In FIG. 6 the wing 30 is deflected to accommodate itself to the panel opening in much the same manner as was true for the wings on prior art switch cases generally. In spite of the different geometry of the wings 30, 30 in the present invention these wings need only deflect toward and away from the end 16 of switch case 10 when the case is being mounted in a larger size panel opening, such as that shown at 34 in FIG. 2 and at (L+Δ)×(W+Δ) in FIG. 5. Seriated steps 30a, 30a are defined in the upper end portions of the fingers 30, 30 and each step has a flange or face, which is parallel to the flange 28, so that the wings will securely hold the case in the panel opening as taught by various prior art patents including my own U.S. Pat. No. 3,706,869 which is incorporated by reference herein.
Instead of wings 30, 30 being provided wholly within the outside dimensions of the switch case side walls 12, 12 as was true in prior art U.S. Pat. No. 3,706,869, the wings 30, 30 of the switch case 10 described and shown in the drawings extend or project beyond these side walls as shown in FIG. 4. As there shown the outside edges of the wings 30, 30 do taper inwardly adjacent their upper end portions and it is an important feature of the present invention that these portions 30b, 30b do not engage the edges of the larger opening (see FIG. 4) but that they do engage the edges of the smaller width opening as shown in FIG. 7.
In a comparison of FIGS. 4 and 7 it will be seen that the wings 30, 30 are adapted to flex toward one another so that the steps or flanges 30a, 30a are no longer horizontal and hence will not properly act upon the short sides of the smaller opening in panel P. The edges 30b, 30b instead serve to secure the case in the smaller opening by engaging the longer opening sides as best shown in FIG. 7. This view also shows that the degree of deflection of these wings 30, 30 coupled with the successive steps 30b, 30b in the outside edges of these wings will accommodate panels of various thickness P/P'.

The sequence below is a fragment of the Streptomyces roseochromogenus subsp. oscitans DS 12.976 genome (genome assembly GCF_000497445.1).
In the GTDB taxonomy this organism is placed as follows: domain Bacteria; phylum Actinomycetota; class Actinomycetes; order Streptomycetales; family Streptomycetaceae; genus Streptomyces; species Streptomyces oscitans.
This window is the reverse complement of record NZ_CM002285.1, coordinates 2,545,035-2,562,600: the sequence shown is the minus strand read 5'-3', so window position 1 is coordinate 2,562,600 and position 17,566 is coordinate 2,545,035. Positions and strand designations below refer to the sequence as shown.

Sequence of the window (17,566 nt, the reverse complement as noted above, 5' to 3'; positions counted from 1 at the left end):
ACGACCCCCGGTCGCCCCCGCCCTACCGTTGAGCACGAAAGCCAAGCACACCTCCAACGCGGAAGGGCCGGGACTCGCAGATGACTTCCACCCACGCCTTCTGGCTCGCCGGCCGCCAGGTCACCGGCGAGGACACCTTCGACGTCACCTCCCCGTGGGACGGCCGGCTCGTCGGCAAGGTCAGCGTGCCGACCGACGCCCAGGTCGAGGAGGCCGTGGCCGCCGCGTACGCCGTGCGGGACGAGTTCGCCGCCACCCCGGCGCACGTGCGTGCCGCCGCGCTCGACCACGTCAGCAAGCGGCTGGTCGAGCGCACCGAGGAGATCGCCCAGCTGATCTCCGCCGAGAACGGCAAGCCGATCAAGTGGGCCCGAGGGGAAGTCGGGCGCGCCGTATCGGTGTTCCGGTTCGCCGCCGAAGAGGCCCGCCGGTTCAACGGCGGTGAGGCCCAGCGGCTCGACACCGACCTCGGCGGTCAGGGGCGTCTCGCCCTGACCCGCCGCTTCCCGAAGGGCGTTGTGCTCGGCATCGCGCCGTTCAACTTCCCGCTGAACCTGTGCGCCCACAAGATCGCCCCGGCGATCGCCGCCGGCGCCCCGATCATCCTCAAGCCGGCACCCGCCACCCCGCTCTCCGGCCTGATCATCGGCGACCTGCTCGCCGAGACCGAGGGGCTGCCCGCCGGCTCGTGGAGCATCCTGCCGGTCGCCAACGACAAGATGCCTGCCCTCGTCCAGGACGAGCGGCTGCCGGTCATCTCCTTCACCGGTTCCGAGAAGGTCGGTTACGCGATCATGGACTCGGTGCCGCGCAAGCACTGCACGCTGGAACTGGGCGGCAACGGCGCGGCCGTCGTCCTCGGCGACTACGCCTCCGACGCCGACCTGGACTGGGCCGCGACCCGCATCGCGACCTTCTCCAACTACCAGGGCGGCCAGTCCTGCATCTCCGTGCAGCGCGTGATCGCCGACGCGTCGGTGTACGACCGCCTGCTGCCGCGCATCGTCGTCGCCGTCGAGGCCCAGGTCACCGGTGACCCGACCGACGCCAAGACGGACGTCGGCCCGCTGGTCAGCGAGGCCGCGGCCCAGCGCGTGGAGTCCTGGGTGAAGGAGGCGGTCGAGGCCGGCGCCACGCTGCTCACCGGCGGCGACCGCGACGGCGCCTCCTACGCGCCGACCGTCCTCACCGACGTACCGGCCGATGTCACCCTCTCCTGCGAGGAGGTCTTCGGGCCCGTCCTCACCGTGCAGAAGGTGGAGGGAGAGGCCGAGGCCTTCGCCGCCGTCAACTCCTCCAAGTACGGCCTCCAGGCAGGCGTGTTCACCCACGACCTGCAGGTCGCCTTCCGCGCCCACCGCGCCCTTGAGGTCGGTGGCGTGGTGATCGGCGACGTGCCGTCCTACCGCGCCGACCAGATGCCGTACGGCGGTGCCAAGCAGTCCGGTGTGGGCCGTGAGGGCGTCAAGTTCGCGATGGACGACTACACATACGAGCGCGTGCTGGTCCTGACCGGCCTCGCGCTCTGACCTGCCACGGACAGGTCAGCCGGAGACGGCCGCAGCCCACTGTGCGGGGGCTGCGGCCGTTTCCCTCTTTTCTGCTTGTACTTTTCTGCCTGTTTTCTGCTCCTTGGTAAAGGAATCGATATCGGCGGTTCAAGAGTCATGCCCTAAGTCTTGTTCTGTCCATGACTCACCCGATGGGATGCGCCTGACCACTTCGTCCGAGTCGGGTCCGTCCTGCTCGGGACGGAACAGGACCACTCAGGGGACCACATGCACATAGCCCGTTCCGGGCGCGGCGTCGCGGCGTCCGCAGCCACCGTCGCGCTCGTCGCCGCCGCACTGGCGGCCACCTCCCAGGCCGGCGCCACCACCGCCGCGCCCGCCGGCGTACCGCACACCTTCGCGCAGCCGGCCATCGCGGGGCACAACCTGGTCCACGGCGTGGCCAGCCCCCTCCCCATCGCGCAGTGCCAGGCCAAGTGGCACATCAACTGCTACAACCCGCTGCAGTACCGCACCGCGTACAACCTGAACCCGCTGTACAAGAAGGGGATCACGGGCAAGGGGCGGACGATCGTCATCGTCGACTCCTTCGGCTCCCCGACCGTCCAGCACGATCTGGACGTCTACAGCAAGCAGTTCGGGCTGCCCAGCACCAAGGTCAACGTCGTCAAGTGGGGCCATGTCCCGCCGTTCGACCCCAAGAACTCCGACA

In conclusion then the present invention provides resilient wings at opposite ends of a molded plastic switch case, the lower ends of such wings being integrally connected to the lower edges of the end walls of the housing and extending upwardly and outwardly with respect thereto. As so configured these wings have upper portions to provide support for the switch case in large openings by reason of the inwardly tapered steps 30a, 30a. In accordance with the present invention these wings also have inclined steps 30b, 30b defined by inwardly tapered edge portions of the wings, and it is important to note that these latter steps 30b, 30b are located outside of the planar sides 12, 12 of the case 10 so that they tend to support the case equidistantly between the longer sides of the smaller panel opening regardless of the panel thickness P/P'. FIG. 7 illustrates this feature to best advantage, and shows that the resilient wings 30, 30 do tend to center the case 10 in the opening. Even in the larger opening, shown in FIG. 4 by the phantom lines, the outwardly inclined lower outside edges 30c, 30c of the wings 30, 30 will tend to locate the case 10 in the opening during mounting of the case in such a panel opening.